Tesco sales figures show significant growth for seafood products

By

James Wright, Senior Editor

Published on
March 24, 2015

New sales data released by Tesco show significant increases in demand for seafood, all of which the UK retailer says are responsibly sourced.

Tesco added that the numbers show that shoppers are gaining confidence preparing fish at home, as some of the products showing growth are whole fish and raw shellfish.

Tesco revealed the sales increases for the following species in the past year:

  • Raw tiger prawns: demand up 1,100 percent
  • Oysters: up 240 percent
  • Large crab: up 110 percent
  • Whole turbot: up 100 percent
  • Whole hake: up 65 percent
  • Smoked haddock loin: up 50 percent
  • Sea bream fillets: up 45 percent
  • Prepared squid: up 40 percent
  • Lobster: up 30 percent
  • Whole lemon sole: up 30 percent
  • Whole sea bream: up 25 percent
  • Whole mackerel: up 25 percent
  • Brill: up 15 percent

Tesco said its fishmongers are trained to give cooking advice over the counter, which encourages customers to try something new.

“It’s well known in the seafood industry that many Brits lack confidence when it comes to fish, believing it to be hard to prepare, tricky to eat, perishable and also expensive,” said Tesco seafood specialist Gary Hooper, who is also a director of the National Federation of Fishmongers.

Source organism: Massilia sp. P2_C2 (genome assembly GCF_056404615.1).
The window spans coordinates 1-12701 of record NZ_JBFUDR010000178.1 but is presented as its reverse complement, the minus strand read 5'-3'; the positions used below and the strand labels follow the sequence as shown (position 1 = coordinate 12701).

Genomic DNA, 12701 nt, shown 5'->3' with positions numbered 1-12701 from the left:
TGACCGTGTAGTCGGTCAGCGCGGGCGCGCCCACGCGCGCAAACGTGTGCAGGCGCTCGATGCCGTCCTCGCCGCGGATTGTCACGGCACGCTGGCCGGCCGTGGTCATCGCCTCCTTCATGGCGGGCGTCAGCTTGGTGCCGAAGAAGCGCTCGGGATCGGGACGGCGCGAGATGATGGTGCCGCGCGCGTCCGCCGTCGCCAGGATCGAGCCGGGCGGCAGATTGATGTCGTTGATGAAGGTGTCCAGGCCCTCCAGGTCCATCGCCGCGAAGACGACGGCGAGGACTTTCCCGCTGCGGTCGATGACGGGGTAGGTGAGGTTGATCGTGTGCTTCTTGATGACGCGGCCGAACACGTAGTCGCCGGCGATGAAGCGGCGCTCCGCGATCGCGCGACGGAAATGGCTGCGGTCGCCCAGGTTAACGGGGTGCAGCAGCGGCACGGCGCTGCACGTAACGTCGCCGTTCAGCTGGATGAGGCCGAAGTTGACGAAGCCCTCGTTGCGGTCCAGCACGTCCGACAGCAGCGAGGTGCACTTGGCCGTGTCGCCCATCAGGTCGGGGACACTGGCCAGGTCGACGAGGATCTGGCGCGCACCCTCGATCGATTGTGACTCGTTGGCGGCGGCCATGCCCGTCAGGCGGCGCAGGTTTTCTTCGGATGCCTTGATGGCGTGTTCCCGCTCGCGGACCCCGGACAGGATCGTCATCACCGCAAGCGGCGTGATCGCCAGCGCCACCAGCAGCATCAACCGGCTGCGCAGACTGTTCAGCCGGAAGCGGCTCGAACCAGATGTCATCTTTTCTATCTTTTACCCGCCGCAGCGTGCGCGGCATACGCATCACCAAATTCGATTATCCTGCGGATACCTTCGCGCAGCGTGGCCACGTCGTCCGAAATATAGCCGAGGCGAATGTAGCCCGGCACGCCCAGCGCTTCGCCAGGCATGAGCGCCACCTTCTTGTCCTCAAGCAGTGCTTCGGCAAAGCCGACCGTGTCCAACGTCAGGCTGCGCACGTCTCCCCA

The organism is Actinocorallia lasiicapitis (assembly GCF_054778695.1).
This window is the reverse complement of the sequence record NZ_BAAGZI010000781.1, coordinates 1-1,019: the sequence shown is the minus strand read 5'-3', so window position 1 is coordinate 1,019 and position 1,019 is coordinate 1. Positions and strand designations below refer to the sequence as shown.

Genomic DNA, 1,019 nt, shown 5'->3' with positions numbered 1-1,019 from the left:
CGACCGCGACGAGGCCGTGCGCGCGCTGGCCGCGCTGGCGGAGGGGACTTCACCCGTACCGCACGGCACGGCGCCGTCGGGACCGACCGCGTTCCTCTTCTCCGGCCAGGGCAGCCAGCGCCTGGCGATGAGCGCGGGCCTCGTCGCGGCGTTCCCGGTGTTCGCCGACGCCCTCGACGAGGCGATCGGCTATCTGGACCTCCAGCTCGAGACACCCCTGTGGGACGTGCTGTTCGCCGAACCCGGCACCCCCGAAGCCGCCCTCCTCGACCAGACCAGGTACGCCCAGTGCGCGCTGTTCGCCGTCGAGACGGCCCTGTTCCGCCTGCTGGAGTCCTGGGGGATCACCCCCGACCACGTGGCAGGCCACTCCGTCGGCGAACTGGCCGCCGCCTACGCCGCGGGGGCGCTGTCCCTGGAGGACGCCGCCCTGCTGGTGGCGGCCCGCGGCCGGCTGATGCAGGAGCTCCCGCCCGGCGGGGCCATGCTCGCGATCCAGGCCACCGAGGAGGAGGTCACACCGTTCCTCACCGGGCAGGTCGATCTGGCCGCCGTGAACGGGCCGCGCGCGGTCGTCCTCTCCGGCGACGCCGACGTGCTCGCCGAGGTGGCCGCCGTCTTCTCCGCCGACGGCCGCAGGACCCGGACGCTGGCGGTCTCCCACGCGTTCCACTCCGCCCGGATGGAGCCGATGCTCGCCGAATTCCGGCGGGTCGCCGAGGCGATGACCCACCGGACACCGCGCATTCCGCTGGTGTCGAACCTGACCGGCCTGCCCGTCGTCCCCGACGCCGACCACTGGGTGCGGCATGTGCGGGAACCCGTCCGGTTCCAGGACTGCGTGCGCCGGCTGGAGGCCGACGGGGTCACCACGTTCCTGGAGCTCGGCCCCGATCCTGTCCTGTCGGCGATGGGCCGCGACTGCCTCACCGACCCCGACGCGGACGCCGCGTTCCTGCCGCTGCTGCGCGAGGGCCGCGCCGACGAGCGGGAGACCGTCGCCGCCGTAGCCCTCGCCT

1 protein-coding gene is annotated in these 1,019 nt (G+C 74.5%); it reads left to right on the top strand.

“What we do through our training scheme for fish counters staff is help eradicate that fear and make shoppers feel more confident when it comes to choosing their fish. The rise in demand for more uncommon species such as turbot, sea bream, squid and brill shows that shoppers are becoming much more adventurous in trying new types of fish.”

“With the increasing popularity in cookery and food programs and just general awareness of the sustainability of the fish in our seas, we are seeing much more interest from consumers in trying new types of seafood,” added Seafish Chief Executive Paul Williams. “People are starting to realize they don’t need to stick to the usual suspects such as cod, salmon, tuna or prawns because there is a much bigger choice of species that they can experiment with. Whilst as a nation we will always love our traditional fish and chips or fish pie, there is a growing sense of adventure when it comes to enjoying seafood today suggesting people are letting go of their fears of preparing and cooking seafood.”

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